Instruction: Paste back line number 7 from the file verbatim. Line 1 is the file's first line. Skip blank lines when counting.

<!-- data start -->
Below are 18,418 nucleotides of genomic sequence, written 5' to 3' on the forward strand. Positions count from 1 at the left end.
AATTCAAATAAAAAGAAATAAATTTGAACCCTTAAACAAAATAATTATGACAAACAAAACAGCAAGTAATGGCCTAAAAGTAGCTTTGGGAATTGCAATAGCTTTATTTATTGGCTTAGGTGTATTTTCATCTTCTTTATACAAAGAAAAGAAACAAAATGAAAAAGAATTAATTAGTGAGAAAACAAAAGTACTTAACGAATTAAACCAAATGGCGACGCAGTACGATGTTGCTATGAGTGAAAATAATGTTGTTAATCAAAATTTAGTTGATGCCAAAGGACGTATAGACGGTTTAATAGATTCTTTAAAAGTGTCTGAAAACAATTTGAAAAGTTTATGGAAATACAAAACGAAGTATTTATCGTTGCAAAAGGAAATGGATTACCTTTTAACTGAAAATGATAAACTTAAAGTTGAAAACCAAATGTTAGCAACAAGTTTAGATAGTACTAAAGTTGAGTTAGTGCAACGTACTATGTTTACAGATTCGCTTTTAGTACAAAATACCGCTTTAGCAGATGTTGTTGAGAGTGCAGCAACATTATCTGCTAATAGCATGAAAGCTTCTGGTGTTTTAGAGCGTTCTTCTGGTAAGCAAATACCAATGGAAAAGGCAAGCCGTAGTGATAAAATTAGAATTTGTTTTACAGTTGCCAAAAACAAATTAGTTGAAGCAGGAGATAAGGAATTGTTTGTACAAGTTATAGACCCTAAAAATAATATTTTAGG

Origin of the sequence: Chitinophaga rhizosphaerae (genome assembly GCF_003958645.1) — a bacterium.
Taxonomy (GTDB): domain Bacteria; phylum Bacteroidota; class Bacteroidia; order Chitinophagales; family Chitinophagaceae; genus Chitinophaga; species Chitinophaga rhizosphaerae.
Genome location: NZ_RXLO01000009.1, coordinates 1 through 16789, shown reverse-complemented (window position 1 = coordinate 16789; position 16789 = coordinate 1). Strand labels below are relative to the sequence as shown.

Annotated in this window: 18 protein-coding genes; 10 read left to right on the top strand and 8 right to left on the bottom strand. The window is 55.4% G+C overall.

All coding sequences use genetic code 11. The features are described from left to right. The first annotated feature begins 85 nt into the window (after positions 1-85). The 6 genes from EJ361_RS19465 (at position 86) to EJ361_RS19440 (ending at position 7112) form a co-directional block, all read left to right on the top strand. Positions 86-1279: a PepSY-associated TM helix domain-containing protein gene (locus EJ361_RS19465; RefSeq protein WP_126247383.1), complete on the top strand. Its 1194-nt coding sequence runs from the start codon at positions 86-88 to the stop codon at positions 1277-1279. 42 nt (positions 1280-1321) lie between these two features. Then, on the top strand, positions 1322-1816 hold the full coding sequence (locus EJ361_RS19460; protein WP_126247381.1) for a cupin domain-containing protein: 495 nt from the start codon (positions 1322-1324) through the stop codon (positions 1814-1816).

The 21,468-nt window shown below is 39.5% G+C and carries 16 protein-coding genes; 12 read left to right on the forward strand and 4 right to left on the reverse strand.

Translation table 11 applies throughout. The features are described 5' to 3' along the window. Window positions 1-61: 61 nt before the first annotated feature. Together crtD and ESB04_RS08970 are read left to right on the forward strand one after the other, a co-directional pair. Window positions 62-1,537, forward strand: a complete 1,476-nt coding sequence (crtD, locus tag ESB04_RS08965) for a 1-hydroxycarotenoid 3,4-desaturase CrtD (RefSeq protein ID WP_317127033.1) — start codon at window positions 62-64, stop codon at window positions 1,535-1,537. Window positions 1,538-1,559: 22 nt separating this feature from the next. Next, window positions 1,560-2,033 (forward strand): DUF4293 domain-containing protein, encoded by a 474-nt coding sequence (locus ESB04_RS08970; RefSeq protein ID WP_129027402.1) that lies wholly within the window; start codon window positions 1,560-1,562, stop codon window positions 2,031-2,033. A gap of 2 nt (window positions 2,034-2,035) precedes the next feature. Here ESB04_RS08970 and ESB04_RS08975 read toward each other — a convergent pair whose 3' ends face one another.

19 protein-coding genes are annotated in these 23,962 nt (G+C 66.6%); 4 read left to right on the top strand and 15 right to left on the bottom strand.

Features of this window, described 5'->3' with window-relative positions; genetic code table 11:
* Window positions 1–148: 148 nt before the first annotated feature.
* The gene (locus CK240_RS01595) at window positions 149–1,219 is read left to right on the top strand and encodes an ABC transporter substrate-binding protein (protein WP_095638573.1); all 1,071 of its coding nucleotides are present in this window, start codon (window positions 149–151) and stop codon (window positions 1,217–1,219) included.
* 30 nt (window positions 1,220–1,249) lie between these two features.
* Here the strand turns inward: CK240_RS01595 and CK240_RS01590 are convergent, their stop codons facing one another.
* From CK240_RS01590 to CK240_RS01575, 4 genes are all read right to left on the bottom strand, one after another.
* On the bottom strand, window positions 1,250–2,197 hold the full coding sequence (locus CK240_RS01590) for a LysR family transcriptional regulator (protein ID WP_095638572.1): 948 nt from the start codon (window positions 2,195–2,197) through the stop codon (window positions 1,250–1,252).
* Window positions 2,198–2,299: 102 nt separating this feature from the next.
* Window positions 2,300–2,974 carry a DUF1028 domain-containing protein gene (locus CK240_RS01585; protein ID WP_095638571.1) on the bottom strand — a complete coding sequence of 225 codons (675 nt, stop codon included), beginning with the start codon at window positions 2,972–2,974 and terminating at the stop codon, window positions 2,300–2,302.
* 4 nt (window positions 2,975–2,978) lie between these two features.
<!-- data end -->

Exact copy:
All coding sequences use genetic code 11. The features are described from left to right. The first annotated feature begins 85 nt into the window (after positions 1-85). The 6 genes from EJ361_RS19465 (at position 86) to EJ361_RS19440 (ending at position 7112) form a co-directional block, all read left to right on the top strand. Positions 86-1279: a PepSY-associated TM helix domain-containing protein gene (locus EJ361_RS19465; RefSeq protein WP_126247383.1), complete on the top strand. Its 1194-nt coding sequence runs from the start codon at positions 86-88 to the stop codon at positions 1277-1279. 42 nt (positions 1280-1321) lie between these two features. Then, on the top strand, positions 1322-1816 hold the full coding sequence (locus EJ361_RS19460; protein WP_126247381.1) for a cupin domain-containing protein: 495 nt from the start codon (positions 1322-1324) through the stop codon (positions 1814-1816).